Sunday, April 25, 2010

SpringFest and Birdcraft

The first SpringFest at the Birdcraft Museum and Sanctuary in Fairfield went wonderfully. The weather could not have been more perfect on a day where we talked about spring and prepared for the season.

The above photos are of CAS Senior Director of Science and Conservation, Milan Bull. He is discussing the Eastern Bluebird. You can see a photo of a House Wren on the monitor. Bluebirds must compete with the species for nesting cavities.

Nest box with telltale signs of a House Wren nest - small sticks.

Mist nets for bird banding that were discussed while taking a guided tour.

While not listening to discussions, taking a guided tour or scavenger hunt of the sanctuary using cell phones (something we will look at closely another time), shopping for supplies and gifts, or partaking in various children's activities, visitors could enjoy some food and refreshments while strolling through the beautiful property.

The pond where a Black-crowned Night-Heron was seen during the day.

The Birdcraft Museum.

Many members of the CAS staff were on hand to answer any questions, whether they were about birds or the history of the oldest private bird sanctuary in the United States. Mabel Osgood Wright Birdcraft created Birdcraft in 1914. The large chimney on the property was erected for use by her favorite bird, the Chimney Swift, as you can see and read in the photos below.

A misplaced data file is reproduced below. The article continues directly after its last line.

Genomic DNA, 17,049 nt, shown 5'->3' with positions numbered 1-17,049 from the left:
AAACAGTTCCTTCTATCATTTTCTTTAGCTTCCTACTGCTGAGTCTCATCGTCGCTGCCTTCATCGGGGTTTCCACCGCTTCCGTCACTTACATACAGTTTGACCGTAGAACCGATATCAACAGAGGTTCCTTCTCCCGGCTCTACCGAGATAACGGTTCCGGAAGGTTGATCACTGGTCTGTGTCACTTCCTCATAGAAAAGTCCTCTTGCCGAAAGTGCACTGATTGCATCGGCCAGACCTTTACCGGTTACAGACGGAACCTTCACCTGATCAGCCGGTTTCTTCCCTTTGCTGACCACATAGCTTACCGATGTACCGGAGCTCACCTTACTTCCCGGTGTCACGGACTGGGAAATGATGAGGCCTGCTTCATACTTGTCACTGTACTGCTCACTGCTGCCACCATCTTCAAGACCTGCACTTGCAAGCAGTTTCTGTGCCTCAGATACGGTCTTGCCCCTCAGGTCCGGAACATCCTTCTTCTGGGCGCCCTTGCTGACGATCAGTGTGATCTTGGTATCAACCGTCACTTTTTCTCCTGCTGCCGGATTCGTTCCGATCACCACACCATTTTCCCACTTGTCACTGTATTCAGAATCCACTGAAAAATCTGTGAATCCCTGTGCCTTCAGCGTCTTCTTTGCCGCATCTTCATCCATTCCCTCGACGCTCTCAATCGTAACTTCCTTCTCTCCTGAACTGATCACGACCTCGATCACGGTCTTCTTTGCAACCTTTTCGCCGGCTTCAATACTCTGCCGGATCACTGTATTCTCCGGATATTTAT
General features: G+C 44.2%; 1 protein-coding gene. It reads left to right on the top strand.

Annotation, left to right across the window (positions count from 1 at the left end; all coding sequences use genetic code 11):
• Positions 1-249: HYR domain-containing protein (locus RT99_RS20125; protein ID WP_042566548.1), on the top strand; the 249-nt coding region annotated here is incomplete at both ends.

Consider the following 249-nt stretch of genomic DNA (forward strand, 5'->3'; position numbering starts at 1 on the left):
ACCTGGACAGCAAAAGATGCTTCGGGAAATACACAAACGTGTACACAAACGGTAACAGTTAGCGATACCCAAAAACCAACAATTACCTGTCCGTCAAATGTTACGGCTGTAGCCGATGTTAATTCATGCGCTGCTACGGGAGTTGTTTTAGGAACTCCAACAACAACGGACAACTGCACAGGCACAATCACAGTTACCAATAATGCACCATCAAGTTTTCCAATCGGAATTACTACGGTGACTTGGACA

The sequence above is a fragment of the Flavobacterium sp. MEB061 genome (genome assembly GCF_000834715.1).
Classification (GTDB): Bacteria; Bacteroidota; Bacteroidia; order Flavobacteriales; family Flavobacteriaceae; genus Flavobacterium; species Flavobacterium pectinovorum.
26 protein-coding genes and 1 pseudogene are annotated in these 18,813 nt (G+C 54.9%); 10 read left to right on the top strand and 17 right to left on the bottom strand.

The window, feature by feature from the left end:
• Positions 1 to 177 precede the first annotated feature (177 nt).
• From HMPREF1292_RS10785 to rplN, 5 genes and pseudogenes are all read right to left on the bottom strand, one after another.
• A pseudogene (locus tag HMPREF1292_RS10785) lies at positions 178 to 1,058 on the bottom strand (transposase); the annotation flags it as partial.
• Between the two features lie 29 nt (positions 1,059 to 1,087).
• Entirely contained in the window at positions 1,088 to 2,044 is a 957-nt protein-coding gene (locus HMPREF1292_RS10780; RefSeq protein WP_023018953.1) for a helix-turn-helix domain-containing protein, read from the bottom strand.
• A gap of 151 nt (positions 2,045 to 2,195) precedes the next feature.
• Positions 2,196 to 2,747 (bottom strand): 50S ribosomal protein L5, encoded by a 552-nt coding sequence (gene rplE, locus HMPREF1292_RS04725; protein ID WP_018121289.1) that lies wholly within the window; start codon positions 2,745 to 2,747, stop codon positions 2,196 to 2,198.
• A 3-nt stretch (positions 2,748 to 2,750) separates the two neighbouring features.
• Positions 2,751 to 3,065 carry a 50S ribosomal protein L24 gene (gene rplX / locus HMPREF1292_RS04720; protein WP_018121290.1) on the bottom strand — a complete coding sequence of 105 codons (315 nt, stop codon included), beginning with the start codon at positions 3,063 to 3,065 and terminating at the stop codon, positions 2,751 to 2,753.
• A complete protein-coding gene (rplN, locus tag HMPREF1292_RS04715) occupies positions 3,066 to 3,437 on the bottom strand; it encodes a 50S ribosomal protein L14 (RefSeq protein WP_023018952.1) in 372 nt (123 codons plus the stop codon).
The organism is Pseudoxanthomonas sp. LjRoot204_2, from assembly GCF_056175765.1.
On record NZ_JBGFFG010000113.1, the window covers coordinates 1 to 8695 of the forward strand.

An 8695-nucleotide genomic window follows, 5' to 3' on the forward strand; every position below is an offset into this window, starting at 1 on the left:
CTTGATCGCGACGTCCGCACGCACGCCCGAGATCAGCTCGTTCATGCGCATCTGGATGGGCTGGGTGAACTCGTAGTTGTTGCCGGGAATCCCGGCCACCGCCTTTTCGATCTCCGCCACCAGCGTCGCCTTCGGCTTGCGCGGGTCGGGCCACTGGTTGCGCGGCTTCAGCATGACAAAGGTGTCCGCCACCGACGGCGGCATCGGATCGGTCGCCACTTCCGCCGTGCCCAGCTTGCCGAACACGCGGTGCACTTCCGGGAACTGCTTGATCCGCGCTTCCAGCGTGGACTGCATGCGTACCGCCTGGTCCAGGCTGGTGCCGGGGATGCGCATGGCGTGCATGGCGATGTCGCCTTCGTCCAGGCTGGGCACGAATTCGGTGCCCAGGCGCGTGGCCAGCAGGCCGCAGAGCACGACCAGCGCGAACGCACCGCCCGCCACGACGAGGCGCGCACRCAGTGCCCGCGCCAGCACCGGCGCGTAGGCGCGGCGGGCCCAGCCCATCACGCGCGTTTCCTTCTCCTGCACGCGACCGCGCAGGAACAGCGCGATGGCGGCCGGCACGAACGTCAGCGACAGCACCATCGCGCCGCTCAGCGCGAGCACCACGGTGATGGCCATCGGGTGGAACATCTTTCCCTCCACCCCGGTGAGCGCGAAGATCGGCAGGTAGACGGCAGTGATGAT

At 12:30, there was another discussion on a familiar and beloved backyard bird: the Ruby-throated Hummingbird. Our hummingbird feeders were up, but unfortunately, we did not have one stop by. It is a bit early in the season, though this week should bring them to many gardens across the state.

The store was a popular stop for many visitors before they left. We have a large variety of gifts for people of all ages, and everything you need for "your" birds. This is especially true of the Eastern Bluebird as you can see on the left in the second photo.

Thank you to everyone who came! The day was a tremendous success. We hope all of our visitors enjoyed themselves, learned something, and picked up everything they needed for the spring. Come back soon - this week will be the start of heavy spring migration, and the sanctuary trees will be dripping with warblers and other passerine migrants.

Photo © Scott Kruitbosch

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